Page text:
• Article 3: In all actions concerning a child, the child’s best interests must be a primary consideration of the court or administrative body.
  • Article 5: Governments must respect the rights and responsibilities of parents and carers to provide guidance and direction to their child as they grow up, so that they fully enjoy their rights. This must be done in a way that recognises the child’s increasing capacity to make their own choices.
  • Article 7: Every child has the right to be registered at birth, to have a name and nationality, and, as far as possible, to know and be cared for by their parents
  • Article 9: Ensure that a child shall not be separated from his or her parents against their will, except when competent authorities subject to judicial review determine, in accordance with applicable law and procedures, that such separation is necessary for the best interests of the child.
  • Article 18: Both parents share responsibility for bringing up their child and should always consider what is best for the child. Governments must support parents by creating support services for children and giving parents the help they need to raise their children.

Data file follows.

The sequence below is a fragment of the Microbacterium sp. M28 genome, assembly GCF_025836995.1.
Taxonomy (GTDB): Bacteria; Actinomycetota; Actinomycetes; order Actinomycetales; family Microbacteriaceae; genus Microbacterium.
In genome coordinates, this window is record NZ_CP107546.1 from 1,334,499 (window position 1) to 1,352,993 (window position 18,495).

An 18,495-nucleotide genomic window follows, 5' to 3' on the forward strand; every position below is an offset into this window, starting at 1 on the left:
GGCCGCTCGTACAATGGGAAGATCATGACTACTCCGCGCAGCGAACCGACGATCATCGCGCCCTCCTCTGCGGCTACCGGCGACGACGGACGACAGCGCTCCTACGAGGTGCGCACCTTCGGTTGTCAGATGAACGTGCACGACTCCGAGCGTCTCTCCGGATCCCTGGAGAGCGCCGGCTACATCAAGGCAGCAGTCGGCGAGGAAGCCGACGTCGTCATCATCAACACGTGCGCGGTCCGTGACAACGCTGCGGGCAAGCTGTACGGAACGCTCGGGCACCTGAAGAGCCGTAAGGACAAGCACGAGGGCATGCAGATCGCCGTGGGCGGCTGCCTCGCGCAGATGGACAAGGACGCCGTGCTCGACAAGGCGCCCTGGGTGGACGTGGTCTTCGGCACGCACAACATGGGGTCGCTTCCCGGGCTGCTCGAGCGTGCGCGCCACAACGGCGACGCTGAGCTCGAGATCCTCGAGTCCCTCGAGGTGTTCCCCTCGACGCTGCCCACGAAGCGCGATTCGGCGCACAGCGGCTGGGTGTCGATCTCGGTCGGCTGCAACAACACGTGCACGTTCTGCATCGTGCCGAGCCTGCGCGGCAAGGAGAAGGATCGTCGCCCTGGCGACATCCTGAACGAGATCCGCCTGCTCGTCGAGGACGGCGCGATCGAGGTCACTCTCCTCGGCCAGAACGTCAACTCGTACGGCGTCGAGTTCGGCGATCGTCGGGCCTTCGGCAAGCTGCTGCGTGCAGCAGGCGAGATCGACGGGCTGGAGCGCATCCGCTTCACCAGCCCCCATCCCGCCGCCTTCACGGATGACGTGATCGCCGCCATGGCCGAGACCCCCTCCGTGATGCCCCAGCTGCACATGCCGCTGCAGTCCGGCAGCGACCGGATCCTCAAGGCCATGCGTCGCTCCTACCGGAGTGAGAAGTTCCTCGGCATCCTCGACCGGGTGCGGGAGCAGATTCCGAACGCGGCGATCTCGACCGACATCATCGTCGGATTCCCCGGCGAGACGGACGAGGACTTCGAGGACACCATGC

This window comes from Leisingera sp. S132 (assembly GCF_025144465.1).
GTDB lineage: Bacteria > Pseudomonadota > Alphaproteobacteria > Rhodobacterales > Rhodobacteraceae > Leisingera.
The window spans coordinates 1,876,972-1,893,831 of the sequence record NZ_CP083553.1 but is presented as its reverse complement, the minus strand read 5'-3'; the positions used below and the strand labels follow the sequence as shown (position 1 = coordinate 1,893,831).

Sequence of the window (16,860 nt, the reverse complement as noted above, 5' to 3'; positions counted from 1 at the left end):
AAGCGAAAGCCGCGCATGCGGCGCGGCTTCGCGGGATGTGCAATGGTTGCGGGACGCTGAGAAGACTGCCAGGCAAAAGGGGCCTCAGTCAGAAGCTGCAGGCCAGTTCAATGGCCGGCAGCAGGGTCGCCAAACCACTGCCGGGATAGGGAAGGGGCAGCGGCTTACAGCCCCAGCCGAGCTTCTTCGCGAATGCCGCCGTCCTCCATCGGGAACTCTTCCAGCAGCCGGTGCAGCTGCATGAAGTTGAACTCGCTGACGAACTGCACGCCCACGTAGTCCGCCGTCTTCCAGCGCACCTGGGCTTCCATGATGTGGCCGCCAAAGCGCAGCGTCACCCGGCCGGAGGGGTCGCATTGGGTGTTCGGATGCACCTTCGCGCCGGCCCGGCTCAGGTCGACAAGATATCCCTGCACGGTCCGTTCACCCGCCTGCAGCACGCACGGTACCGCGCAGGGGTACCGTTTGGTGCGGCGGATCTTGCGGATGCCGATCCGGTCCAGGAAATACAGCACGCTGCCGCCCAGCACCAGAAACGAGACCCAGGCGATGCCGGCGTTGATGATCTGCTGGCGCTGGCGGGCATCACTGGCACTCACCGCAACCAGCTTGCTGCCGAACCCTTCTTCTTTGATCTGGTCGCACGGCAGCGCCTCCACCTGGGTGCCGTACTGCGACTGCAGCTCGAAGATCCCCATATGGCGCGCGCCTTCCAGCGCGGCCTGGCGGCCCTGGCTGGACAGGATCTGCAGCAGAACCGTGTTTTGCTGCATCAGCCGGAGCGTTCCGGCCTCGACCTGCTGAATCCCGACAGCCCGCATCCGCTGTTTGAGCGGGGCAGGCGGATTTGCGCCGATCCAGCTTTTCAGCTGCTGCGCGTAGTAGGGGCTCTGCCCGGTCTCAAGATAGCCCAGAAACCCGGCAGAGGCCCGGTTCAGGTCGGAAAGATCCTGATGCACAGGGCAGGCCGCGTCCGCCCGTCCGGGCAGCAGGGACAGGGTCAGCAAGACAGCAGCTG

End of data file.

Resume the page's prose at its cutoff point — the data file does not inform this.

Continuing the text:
• Article 20: If a child cannot be looked after by their immediate family, the government must give them special protection and assistance. This includes making sure the child is provided with alternative care that is continuous and respects the child’s culture, language and religion.
CYP accused of an offence CYP as victims of crime CYP being released from prison custody CYP whose parent/carer is accused of an offence or being released from prison custody
Article 2
Article 3
Article 5
Article 7
Article 9
Article 12
Article 18
Article 19
Article 20
Article 37(b)
Article 37(c)
Article 40

Contact

Email: futureofcustody@gov.scot